The recovery process will then kick-in until it is time to prepare for the next contest. For the young players competing at Al Kass International Cup, the dietary cycle is critical because the games come thick and fast. The team able to maintain the highest energy levels has a significant advantage, and that is why nutritional discipline is now as important as tactical discipline.

Al Kass Daily News spoke to Ricardo Pinto, a Sports Dietician at Aspetar, the world’s leading specialised orthopaedic and sports medicine hospital, to find out why a player’s diet is so important.

1. “The precision of preparing for a game is as crucial as what happens once players step across the white touchline” – how important is nutrition along with physical training before a game?
While training is important, we know that football is a sport that requires different types of efforts. And different types of efforts require different sources of energy. This is where we mainly talk about carbohydrates, which is the most important source of energy for footballers. The ability to manipulate the food intervention accordingly for match preparation, the actual match and then match recovery is part of a winning strategy. Along with training, a recovery strategy and many other aspects involved in football. To sum up, nutrition is part of a strategy that can help a player express his or her full potential.

The key for footballers is a balanced diet. Not all the players know this so we have to educate them on the benefits of a balanced diet. 

Though sugar is not usually recommended, during the match/pre-match/just after the match, we would recommend food or drink with a sugar content. Fruits such as bananas (because of the fructose content) – the more simple sugars are rapidly absorbed, or sports drinks, which are mostly carbohydrates, water, sodium, electrolytes, to help keep performance, or even certain kinds of chewing gum.

Post-Match Recovery: During recovery we must consider the muscle itself and the energy content of the muscle. For recovery, we usually provide the players with a mix of protein and most importantly carbohydrates. 

Right now in the Al Kass Tournament, we have one day to recover before we play our next match. Physiologically, football players need at least 48 to 72 hours to completely restore or recover completely. It’s a big effort when we play with only 1 day to recover. At time when there isn’t even a full day to recover, the physical demand is intense. We practice the 3 Rs for recovery: refuel (energy) – rehydrate (water + electrolytes) - repair (protein)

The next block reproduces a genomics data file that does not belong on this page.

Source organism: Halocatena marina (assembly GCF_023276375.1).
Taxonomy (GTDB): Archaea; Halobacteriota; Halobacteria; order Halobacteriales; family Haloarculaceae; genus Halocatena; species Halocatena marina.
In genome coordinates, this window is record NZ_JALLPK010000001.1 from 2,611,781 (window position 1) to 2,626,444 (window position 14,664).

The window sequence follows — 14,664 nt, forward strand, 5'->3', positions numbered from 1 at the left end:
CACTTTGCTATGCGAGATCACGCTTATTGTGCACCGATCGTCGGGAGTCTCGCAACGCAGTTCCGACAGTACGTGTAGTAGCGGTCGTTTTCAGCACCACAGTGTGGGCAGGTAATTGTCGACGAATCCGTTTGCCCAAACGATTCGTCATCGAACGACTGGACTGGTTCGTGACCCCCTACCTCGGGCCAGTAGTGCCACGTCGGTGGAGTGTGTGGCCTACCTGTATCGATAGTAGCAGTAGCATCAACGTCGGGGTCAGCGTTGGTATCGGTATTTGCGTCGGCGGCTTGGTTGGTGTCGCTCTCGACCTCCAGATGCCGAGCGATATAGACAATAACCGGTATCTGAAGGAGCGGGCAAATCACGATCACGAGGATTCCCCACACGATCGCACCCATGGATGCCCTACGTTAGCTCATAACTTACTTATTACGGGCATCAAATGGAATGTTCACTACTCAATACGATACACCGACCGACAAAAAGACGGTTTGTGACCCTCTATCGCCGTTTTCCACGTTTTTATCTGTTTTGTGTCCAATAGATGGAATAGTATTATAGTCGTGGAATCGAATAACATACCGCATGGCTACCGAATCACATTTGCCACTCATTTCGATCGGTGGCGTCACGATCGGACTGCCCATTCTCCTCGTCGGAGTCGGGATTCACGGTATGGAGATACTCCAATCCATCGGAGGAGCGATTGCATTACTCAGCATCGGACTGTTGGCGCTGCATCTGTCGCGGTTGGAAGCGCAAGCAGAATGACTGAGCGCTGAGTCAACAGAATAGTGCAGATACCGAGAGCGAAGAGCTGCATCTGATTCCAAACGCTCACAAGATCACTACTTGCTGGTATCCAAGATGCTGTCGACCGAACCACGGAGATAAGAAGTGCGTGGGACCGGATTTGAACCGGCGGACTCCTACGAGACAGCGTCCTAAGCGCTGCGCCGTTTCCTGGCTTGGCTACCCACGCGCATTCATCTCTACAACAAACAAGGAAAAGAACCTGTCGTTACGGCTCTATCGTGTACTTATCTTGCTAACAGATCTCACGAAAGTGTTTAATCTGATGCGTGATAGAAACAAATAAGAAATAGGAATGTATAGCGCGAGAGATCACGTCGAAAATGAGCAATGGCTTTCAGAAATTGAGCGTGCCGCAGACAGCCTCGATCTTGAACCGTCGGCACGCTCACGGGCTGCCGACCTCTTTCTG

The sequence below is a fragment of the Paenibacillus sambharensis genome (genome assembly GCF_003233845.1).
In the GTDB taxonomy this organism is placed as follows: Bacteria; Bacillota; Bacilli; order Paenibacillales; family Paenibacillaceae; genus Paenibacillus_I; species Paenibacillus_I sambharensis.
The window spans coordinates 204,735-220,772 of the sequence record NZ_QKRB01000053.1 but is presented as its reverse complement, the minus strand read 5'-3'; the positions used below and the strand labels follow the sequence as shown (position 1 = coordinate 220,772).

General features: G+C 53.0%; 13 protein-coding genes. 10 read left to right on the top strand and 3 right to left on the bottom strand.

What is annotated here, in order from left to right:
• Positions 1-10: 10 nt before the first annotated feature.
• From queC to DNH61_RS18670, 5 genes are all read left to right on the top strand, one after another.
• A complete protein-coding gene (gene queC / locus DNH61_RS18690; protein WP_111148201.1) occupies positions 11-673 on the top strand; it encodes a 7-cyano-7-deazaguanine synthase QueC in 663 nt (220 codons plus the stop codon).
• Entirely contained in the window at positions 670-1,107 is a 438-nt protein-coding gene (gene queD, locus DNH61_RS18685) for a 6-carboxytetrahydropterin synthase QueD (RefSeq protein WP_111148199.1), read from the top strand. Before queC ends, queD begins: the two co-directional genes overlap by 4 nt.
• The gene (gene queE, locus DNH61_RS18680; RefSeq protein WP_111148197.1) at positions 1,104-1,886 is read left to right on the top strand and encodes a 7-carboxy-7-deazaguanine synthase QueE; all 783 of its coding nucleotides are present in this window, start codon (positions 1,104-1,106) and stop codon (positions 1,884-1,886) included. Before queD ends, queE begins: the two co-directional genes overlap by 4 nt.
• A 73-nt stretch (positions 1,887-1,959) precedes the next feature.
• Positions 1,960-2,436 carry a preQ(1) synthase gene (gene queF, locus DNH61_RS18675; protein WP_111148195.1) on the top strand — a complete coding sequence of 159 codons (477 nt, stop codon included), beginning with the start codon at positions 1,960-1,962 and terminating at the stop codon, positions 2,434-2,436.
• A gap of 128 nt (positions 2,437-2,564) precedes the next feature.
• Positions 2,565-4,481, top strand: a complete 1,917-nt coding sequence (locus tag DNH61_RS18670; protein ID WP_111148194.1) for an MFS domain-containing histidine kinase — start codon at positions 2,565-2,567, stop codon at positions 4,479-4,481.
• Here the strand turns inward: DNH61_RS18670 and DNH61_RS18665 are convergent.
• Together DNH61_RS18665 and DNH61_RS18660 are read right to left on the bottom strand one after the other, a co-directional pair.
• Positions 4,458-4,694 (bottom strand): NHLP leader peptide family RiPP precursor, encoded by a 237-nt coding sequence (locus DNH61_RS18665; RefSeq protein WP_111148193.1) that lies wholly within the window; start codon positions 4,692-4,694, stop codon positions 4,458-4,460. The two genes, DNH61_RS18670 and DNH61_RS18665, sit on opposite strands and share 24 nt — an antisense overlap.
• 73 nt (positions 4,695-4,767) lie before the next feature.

2. These players are young and they are burning off what they eat. What harm can it do if they eat a high calorie diet?
The footballers need to meet the demands on them. Carbohydrates especially complex carbs; pasta, sweet potatoes, rice, quinoa – and other kinds. Plus  protein; to optimize their muscle function, they need 4 protein intakes per day. They also need micronutrients and vitamins found mainly in fruits and vegetables. 

“Eat a rainbow every day”! The more colorful your plate the more variety of vitamins and minerals you will have. This ties back to having a diet rich in variety. Of course, good fats are important. 

3. Who is in charge of their menus?
As the sports dietician for the team, I’m in charge of deciding the menus according to the plan of the team for that specific game or the specific tournament. I manipulate the menus according to what will be demanded of the players each day e.g. a light training session/a game with stress and other variables/a hard training session. Playing in Qatar in April/May, and later when the weather is hot and humidity very high, especially June/July/August, even through to September and October, even though we train in the evening, the humidity can be at 70% or 80%, and sweat levels are off the roof. It’s even more important to rehydrate. If players are dehydrated, the player’s performance will be poor.